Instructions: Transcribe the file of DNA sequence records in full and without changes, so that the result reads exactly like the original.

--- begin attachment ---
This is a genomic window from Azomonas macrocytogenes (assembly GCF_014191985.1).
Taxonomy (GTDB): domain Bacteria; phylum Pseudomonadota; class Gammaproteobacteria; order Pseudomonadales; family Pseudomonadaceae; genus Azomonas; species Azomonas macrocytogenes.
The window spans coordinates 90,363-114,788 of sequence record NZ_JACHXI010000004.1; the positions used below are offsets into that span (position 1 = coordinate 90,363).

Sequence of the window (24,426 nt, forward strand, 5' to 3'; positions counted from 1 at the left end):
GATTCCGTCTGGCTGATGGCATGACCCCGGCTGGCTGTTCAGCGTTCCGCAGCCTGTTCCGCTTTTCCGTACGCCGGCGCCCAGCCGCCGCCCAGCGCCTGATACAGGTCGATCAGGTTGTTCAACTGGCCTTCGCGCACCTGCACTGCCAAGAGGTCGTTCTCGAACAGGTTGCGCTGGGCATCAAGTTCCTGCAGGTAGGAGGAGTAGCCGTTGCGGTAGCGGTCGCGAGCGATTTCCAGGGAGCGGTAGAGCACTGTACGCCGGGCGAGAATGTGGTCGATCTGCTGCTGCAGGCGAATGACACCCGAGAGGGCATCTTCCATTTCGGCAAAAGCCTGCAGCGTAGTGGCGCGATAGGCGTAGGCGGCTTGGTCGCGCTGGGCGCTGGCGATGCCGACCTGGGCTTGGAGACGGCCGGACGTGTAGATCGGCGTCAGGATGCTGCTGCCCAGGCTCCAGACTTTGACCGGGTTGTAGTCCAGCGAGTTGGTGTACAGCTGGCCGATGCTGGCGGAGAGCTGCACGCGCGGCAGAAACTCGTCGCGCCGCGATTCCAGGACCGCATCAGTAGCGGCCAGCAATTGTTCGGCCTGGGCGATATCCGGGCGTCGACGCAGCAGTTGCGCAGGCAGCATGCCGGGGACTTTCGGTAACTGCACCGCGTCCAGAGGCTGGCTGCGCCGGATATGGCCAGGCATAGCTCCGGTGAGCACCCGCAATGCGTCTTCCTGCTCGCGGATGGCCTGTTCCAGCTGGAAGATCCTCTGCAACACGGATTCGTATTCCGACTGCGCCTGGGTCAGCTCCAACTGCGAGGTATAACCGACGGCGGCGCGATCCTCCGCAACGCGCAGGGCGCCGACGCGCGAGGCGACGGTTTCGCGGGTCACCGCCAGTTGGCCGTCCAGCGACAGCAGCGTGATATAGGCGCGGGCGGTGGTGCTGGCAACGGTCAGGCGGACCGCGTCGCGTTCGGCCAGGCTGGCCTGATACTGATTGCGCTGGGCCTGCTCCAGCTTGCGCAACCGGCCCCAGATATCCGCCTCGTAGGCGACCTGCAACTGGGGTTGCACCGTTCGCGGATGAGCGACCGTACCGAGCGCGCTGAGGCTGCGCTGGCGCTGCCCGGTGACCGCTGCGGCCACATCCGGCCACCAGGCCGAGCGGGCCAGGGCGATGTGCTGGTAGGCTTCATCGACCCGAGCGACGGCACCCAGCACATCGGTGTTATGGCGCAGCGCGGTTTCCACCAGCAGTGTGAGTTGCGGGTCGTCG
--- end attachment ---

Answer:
This is a genomic window from Azomonas macrocytogenes (assembly GCF_014191985.1).
Taxonomy (GTDB): domain Bacteria; phylum Pseudomonadota; class Gammaproteobacteria; order Pseudomonadales; family Pseudomonadaceae; genus Azomonas; species Azomonas macrocytogenes.
The window spans coordinates 90,363-114,788 of sequence record NZ_JACHXI010000004.1; the positions used below are offsets into that span (position 1 = coordinate 90,363).

Sequence of the window (24,426 nt, forward strand, 5' to 3'; positions counted from 1 at the left end):
GATTCCGTCTGGCTGATGGCATGACCCCGGCTGGCTGTTCAGCGTTCCGCAGCCTGTTCCGCTTTTCCGTACGCCGGCGCCCAGCCGCCGCCCAGCGCCTGATACAGGTCGATCAGGTTGTTCAACTGGCCTTCGCGCACCTGCACTGCCAAGAGGTCGTTCTCGAACAGGTTGCGCTGGGCATCAAGTTCCTGCAGGTAGGAGGAGTAGCCGTTGCGGTAGCGGTCGCGAGCGATTTCCAGGGAGCGGTAGAGCACTGTACGCCGGGCGAGAATGTGGTCGATCTGCTGCTGCAGGCGAATGACACCCGAGAGGGCATCTTCCATTTCGGCAAAAGCCTGCAGCGTAGTGGCGCGATAGGCGTAGGCGGCTTGGTCGCGCTGGGCGCTGGCGATGCCGACCTGGGCTTGGAGACGGCCGGACGTGTAGATCGGCGTCAGGATGCTGCTGCCCAGGCTCCAGACTTTGACCGGGTTGTAGTCCAGCGAGTTGGTGTACAGCTGGCCGATGCTGGCGGAGAGCTGCACGCGCGGCAGAAACTCGTCGCGCCGCGATTCCAGGACCGCATCAGTAGCGGCCAGCAATTGTTCGGCCTGGGCGATATCCGGGCGTCGACGCAGCAGTTGCGCAGGCAGCATGCCGGGGACTTTCGGTAACTGCACCGCGTCCAGAGGCTGGCTGCGCCGGATATGGCCAGGCATAGCTCCGGTGAGCACCCGCAATGCGTCTTCCTGCTCGCGGATGGCCTGTTCCAGCTGGAAGATCCTCTGCAACACGGATTCGTATTCCGACTGCGCCTGGGTCAGCTCCAACTGCGAGGTATAACCGACGGCGGCGCGATCCTCCGCAACGCGCAGGGCGCCGACGCGCGAGGCGACGGTTTCGCGGGTCACCGCCAGTTGGCCGTCCAGCGACAGCAGCGTGATATAGGCGCGGGCGGTGGTGCTGGCAACGGTCAGGCGGACCGCGTCGCGTTCGGCCAGGCTGGCCTGATACTGATTGCGCTGGGCCTGCTCCAGCTTGCGCAACCGGCCCCAGATATCCGCCTCGTAGGCGACCTGCAACTGGGGTTGCACCGTTCGCGGATGAGCGACCGTACCGAGCGCGCTGAGGCTGCGCTGGCGCTGCCCGGTGACCGCTGCGGCCACATCCGGCCACCAGGCCGAGCGGGCCAGGGCGATGTGCTGGTAGGCTTCATCGACCCGAGCGACGGCACCCAGCACATCGGTGTTATGGCGCAGCGCGGTTTCCACCAGCAGTGTGAGTTGCGGGTCGTCG